“The good news is that if these sites don’t work and you have to move them away, at 12.47 kV you won’t have significant transmission line losses,” he said. “So they don’t have to be adjacent to buildings. They can be farther away.”

The batteries needed aren’t cheap, Bennett said.

“The bad news is that they are expensive,” Bennett said, describing it as costing “millions of dollars.” Having a battery energy storage system and the inverters accompanying it is really expensive.”

Without the batteries on site, he said, the SSA would need more power coming into the station.

And what the utilities hate, he said, is this huge demand for a few megawatts of power that comes online when the ferry arrives, and as soon as the ferry leaves…that cycle of very large energy uses the utilities really hate it and it’s going to cost you a lot for that. So the battery It buffers that and allows for a more stable flow.”

Bennett said there is federal funding available to help with such an installation. “We know a lot of operators are looking for ways to pay for it because it is important that we address the issue of greenhouse gas emissions. Ferry operations across the board, around the world – everyone is working on this.”

SSA Vineyard representative Jim Malkin questioned the effects of shore power on port communities in Washington and in the “Nordic Countries”.

“Washington state phrases, you hear a lot about that,” Bennett said. “We haven’t built anything yet. We’re still 100 percent of the diesel operations in Seattle and we have the same questions. In the Nordic countries where this is, most of the operations tend to be a little more or smaller vessels or in a developed port. It’s not like a lot of facilities which you have where the station; in the middle of the city.”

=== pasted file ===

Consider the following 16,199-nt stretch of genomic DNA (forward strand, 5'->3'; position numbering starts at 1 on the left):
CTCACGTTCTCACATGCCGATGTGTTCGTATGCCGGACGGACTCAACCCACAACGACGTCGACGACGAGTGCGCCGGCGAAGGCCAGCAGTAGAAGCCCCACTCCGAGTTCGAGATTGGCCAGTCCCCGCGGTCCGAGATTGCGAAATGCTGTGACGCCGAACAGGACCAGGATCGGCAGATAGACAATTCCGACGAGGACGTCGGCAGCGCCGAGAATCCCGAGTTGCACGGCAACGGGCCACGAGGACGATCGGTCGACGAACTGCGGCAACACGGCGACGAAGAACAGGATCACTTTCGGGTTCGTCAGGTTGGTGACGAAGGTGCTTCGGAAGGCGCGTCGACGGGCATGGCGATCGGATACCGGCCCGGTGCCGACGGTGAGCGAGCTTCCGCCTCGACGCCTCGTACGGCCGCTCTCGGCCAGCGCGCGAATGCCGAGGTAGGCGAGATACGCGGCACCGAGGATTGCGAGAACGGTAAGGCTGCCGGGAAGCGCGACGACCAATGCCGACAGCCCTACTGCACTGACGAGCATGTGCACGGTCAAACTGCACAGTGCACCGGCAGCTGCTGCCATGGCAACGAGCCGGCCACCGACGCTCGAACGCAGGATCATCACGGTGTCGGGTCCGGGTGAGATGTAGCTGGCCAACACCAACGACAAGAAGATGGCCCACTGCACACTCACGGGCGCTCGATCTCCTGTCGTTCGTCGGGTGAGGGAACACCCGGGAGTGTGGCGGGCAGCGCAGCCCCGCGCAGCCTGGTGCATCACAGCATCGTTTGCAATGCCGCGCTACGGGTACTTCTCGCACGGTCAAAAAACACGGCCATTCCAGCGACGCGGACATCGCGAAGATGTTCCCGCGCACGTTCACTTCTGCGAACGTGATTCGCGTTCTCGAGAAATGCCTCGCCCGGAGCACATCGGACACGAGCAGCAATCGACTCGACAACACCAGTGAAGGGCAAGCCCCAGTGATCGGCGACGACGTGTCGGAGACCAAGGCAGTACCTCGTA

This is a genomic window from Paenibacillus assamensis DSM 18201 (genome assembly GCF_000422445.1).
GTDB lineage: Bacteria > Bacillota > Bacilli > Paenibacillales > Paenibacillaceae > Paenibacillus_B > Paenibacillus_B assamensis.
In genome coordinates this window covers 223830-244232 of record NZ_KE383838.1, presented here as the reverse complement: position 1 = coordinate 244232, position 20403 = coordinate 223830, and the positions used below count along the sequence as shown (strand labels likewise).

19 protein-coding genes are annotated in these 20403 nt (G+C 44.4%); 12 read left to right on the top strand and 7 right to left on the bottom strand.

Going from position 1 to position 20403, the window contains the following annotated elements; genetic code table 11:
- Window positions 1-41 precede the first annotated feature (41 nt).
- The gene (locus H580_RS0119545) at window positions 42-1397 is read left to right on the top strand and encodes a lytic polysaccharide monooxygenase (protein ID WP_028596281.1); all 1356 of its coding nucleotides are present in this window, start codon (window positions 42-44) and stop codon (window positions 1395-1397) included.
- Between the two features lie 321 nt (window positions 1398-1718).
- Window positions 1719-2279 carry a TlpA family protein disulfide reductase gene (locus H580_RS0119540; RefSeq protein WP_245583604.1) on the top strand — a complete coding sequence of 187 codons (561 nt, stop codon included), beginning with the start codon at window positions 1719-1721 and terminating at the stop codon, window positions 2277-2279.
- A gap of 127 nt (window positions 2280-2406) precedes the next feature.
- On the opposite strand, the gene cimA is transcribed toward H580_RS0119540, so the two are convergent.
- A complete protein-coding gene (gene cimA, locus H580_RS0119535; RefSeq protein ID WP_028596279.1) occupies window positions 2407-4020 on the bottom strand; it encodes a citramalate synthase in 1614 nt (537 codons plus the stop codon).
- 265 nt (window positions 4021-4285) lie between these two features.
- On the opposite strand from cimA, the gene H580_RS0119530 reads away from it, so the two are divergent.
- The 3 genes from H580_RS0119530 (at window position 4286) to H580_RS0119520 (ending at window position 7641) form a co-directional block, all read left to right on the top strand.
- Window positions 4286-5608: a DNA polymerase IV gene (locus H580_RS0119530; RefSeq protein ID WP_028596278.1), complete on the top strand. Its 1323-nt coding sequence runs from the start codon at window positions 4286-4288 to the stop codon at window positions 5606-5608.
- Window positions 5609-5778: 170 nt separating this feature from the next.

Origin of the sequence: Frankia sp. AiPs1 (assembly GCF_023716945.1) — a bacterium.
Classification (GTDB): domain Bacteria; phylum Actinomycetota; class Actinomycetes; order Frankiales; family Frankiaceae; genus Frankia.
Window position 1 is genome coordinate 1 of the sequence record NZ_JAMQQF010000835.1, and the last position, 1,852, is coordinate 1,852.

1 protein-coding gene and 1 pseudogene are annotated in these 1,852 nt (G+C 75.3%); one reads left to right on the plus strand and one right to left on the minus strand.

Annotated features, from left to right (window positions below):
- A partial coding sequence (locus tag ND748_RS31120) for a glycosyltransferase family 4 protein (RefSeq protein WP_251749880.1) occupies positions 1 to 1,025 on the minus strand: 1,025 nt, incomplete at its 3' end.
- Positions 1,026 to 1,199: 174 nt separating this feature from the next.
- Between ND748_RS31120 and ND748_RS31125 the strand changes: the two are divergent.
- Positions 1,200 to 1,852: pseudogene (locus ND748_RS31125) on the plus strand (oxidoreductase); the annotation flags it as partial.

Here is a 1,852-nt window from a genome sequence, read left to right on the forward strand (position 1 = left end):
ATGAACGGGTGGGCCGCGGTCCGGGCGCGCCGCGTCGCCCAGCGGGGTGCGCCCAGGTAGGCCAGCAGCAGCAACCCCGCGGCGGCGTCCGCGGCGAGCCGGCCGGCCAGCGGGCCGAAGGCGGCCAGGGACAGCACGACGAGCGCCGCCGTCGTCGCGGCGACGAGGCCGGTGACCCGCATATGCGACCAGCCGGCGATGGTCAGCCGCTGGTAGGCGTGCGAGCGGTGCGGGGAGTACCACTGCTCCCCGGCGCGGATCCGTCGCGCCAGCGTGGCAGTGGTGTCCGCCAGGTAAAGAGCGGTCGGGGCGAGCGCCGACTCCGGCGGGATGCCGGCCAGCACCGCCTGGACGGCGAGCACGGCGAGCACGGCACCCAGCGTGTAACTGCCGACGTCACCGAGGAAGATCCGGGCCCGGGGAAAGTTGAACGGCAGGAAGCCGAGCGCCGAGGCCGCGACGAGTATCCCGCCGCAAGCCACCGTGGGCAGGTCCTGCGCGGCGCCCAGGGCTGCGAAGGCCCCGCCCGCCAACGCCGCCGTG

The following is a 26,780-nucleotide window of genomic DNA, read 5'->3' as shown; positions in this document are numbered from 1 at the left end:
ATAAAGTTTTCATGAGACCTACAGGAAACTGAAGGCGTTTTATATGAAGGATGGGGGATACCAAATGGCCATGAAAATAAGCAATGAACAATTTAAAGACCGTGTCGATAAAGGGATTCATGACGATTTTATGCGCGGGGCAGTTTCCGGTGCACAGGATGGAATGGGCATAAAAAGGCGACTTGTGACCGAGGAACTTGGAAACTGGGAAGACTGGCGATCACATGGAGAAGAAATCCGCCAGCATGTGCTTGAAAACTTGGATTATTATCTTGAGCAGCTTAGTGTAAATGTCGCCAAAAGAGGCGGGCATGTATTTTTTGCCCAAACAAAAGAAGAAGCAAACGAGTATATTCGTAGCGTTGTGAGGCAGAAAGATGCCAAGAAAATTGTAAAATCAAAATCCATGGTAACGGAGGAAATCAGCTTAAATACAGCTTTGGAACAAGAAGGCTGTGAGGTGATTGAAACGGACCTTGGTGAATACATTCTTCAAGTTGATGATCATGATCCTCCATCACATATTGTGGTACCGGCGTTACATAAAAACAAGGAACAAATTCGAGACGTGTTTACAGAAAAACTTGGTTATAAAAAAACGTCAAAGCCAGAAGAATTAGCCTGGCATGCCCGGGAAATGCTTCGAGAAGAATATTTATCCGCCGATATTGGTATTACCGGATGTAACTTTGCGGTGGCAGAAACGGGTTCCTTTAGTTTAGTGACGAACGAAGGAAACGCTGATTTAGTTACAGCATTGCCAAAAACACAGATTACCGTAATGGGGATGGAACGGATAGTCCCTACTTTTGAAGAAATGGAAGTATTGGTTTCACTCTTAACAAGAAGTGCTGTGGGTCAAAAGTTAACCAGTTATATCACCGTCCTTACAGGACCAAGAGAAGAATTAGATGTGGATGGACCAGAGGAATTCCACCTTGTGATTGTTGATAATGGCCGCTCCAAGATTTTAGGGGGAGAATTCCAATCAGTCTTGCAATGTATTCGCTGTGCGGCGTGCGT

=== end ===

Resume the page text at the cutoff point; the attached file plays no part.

Bennett went on to say that these operations have incurred some “hiccups.” Early on, Bennett said there were power outages, and power surges. And that was less than half of the request we’re talking about. They learned from it. They were able to eliminate those issues. Through thick and thin, in fact, the Norwegians have done a lot of this. They are way ahead of us. They are the ones who learn the hard lessons and we will be able to benefit from that.”

Norway doesn’t use battery systems much, Bennett said, it has “a ton” of hydropower and it has “a very different structure for how its government works and how its utilities work, so it’s easier for them to get everyone on the same page and power the device and get it all done.”

John Waterhouse of Elliot Bay Design said a contract had just been awarded for a route from Oslo to Hamburg with the stipulation that “last five to 10 nautical miles of the voyage, the vessel will do everything on battery power so that the port community is not affected by exhaust or the noise of the incoming vessel. Between Oslo and Hamburg it is a very long distance to do all of that with batteries or electricity.” He also said that electricity can do more than just reduce greenhouse gas emissions, it can reduce port noise pollution and noise that could disturb marine life. He said some ferries in the area have an “orca mode” button to engage in silent runs when you’re near killer whales.